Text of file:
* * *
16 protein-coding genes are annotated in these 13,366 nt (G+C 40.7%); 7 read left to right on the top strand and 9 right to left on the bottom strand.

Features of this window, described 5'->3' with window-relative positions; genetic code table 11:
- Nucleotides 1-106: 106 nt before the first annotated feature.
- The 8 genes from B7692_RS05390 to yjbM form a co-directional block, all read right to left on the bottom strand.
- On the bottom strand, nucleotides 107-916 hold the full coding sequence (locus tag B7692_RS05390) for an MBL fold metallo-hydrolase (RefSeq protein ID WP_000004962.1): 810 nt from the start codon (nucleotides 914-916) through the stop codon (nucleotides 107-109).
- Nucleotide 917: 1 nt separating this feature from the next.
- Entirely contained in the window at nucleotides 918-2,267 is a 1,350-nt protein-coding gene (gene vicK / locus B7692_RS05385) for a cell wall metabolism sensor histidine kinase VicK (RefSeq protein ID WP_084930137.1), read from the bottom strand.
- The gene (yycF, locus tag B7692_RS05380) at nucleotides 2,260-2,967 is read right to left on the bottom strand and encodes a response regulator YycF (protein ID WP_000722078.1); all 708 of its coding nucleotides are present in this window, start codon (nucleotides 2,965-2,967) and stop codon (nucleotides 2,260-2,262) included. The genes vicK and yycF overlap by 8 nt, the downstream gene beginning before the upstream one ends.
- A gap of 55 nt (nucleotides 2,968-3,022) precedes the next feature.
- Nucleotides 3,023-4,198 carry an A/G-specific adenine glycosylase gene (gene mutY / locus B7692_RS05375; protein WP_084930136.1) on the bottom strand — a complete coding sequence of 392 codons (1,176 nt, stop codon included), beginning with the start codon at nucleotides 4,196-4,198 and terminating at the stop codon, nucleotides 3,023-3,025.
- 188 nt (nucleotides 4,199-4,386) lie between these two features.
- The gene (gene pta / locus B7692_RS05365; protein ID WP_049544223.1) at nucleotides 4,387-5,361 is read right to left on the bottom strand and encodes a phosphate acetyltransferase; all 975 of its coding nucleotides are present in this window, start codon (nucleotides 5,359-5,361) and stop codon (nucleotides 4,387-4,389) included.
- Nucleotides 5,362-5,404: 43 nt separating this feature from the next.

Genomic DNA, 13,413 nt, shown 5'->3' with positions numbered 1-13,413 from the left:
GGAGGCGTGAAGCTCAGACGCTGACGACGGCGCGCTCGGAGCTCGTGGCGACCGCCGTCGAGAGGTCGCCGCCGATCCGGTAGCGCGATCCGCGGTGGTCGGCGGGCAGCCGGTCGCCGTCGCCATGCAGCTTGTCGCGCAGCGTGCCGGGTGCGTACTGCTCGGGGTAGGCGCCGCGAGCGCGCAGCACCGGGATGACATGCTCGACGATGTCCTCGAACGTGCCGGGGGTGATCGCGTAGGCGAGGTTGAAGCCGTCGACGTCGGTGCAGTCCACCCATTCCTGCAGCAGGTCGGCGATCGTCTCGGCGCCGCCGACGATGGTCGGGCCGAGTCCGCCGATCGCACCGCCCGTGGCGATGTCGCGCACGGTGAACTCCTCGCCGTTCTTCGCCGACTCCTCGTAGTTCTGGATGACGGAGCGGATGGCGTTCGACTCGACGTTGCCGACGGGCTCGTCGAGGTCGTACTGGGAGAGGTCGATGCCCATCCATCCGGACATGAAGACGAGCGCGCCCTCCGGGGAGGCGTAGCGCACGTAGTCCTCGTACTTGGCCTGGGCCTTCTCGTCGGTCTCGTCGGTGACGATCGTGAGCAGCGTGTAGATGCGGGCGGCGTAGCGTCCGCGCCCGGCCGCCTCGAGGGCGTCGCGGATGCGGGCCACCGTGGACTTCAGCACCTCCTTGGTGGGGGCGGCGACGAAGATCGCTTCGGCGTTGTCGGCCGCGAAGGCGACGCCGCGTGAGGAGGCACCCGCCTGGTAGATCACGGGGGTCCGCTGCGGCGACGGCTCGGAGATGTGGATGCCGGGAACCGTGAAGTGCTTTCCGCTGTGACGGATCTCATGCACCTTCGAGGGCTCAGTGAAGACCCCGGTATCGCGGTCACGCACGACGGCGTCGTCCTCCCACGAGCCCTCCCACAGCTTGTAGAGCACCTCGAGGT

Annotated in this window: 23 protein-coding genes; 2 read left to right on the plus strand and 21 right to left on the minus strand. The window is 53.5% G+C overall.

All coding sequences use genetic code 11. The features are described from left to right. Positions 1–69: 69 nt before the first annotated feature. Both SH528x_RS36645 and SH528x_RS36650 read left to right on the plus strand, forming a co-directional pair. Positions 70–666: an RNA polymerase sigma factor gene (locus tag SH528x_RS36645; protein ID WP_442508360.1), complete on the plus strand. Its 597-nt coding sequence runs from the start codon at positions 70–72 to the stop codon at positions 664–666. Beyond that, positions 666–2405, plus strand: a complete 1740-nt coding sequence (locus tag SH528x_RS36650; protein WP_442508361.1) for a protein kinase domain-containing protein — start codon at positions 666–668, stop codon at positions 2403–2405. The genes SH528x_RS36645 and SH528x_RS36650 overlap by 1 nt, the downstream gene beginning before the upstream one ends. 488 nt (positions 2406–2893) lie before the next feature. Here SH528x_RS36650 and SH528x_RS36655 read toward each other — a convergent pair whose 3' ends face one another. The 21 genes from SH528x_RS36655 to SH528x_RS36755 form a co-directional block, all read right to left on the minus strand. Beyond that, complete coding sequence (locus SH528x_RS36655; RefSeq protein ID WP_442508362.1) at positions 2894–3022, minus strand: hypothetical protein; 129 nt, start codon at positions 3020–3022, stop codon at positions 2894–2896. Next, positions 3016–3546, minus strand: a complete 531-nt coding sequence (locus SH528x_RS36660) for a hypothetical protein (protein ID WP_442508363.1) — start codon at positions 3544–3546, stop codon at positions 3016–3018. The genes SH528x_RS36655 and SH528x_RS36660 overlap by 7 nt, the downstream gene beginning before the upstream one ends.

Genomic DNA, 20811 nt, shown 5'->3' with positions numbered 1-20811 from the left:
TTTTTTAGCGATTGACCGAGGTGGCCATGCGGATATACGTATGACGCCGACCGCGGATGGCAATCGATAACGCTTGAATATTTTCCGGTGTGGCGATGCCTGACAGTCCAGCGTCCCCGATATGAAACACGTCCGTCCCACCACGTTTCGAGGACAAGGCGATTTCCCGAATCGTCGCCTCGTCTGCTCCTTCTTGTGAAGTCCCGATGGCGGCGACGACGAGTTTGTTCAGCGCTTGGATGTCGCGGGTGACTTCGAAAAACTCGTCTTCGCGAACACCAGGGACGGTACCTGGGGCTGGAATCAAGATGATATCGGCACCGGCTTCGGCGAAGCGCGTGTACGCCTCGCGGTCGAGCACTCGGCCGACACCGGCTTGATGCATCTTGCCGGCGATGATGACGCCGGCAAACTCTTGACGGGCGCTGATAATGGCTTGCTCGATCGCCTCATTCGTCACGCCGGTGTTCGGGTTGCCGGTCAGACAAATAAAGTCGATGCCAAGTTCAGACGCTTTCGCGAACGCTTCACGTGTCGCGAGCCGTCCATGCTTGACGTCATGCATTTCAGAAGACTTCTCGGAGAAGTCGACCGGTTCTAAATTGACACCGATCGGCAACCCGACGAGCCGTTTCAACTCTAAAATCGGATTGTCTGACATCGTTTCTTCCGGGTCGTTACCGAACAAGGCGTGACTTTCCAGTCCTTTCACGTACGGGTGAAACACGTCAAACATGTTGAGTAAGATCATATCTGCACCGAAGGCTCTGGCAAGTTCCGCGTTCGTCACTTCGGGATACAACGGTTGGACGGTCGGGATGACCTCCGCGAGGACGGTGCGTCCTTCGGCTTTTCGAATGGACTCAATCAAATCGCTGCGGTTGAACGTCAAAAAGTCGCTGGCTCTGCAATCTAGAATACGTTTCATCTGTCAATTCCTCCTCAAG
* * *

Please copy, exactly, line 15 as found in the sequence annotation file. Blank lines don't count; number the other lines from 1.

GGAGGCGTGAAGCTCAGACGCTGACGACGGCGCGCTCGGAGCTCGTGGCGACCGCCGTCGAGAGGTCGCCGCCGATCCGGTAGCGCGATCCGCGGTGGTCGGCGGGCAGCCGGTCGCCGTCGCCATGCAGCTTGTCGCGCAGCGTGCCGGGTGCGTACTGCTCGGGGTAGGCGCCGCGAGCGCGCAGCACCGGGATGACATGCTCGACGATGTCCTCGAACGTGCCGGGGGTGATCGCGTAGGCGAGGTTGAAGCCGTCGACGTCGGTGCAGTCCACCCATTCCTGCAGCAGGTCGGCGATCGTCTCGGCGCCGCCGACGATGGTCGGGCCGAGTCCGCCGATCGCACCGCCCGTGGCGATGTCGCGCACGGTGAACTCCTCGCCGTTCTTCGCCGACTCCTCGTAGTTCTGGATGACGGAGCGGATGGCGTTCGACTCGACGTTGCCGACGGGCTCGTCGAGGTCGTACTGGGAGAGGTCGATGCCCATCCATCCGGACATGAAGACGAGCGCGCCCTCCGGGGAGGCGTAGCGCACGTAGTCCTCGTACTTGGCCTGGGCCTTCTCGTCGGTCTCGTCGGTGACGATCGTGAGCAGCGTGTAGATGCGGGCGGCGTAGCGTCCGCGCCCGGCCGCCTCGAGGGCGTCGCGGATGCGGGCCACCGTGGACTTCAGCACCTCCTTGGTGGGGGCGGCGACGAAGATCGCTTCGGCGTTGTCGGCCGCGAAGGCGACGCCGCGTGAGGAGGCACCCGCCTGGTAGATCACGGGGGTCCGCTGCGGCGACGGCTCGGAGATGTGGATGCCGGGAACCGTGAAGTGCTTTCCGCTGTGACGGATCTCATGCACCTTCGAGGGCTCAGTGAAGACCCCGGTATCGCGGTCACGCACGACGGCGTCGTCCTCCCACGAGCCCTCCCACAGCTTGTAGAGCACCTCGAGGT